May 19, 2019

May 17, 2019

Subscribe to Latest Legal News and Analysis

May 16, 2019

Subscribe to Latest Legal News and Analysis

Wisconsin, Racine “Bans The Box” On Civil Service Applications

On March 21, 2017, the City of Racine passed an ordinance prohibiting the City of Racine from inquiring about an applicant’s criminal history on job applications for jobs with the City. The ordinance passed by a unanimous vote. Racine’s “ban the box” ordinance is the third to be passed in Wisconsin in the last year.

On Feb. 12, 2016, Scott Walker signed into law 2015 Wisconsin Act 150 which, in part, prohibits the State from “request[ing that] a person applying for a position in the civil service, on an application or otherwise, to supply information regarding the conviction record of the applicant, or otherwise inquire into or consider the conviction record of the applicant before the applicant has been certified for the position.” In October 2016, the City of Milwaukee also formally passed an ordinance prohibiting the City from inquiring into a civil service applicant’s criminal history.

Proponents and supporters of the legislative changes cited a desire to help individuals with criminal histories re-enter the workforce and hope that private employers will follow suit.

Although the passage of these “ban the box” restrictions do not impact a private employer’s ability to inquire about an applicant’s criminal history, the Wisconsin Fair Employment Act (WFEA) does limit the information employers, both public and private, may seek from applicants for employment. Under the WFEA, employers may not discriminate against applicants and employees on the basis of an arrest or conviction record. Unlawful discrimination on the basis of arrest record includes (with limited exceptions) asking an applicant or employee to supply information regarding the individual’s arrest record. While employers may ask about pending charges, that information can only be used in limited circumstances to decline an applicant for employment. Similarly, a Wisconsin employer may not refuse to hire any individual on the basis of his or her conviction record, unless the convictions substantially relate to the circumstances of the job in question.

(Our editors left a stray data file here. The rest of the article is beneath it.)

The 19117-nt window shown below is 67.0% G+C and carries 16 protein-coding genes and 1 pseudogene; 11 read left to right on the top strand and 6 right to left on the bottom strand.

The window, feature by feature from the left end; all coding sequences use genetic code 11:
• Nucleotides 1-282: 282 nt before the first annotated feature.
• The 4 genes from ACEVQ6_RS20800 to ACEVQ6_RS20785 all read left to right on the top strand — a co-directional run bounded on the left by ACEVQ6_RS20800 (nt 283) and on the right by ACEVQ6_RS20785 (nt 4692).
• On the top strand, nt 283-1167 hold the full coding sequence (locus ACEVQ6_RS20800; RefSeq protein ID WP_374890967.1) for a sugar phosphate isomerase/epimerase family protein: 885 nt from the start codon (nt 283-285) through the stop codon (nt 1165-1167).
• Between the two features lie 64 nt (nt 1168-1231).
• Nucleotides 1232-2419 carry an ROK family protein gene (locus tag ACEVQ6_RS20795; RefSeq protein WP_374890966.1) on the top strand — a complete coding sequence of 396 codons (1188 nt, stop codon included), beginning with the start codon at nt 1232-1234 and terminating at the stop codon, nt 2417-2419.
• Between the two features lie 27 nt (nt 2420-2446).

Copyright © 2019 Godfrey & Kahn S.C.

TRENDING LEGAL ANALYSIS


About this Author

Rebeca Lopez, Labor & Employment Attorney with Godfrey Kahn
Associate

Rebeca Lόpez is an associate in the Labor, Employment & Immigration Practice Group in the Milwaukee office.

414-287-9634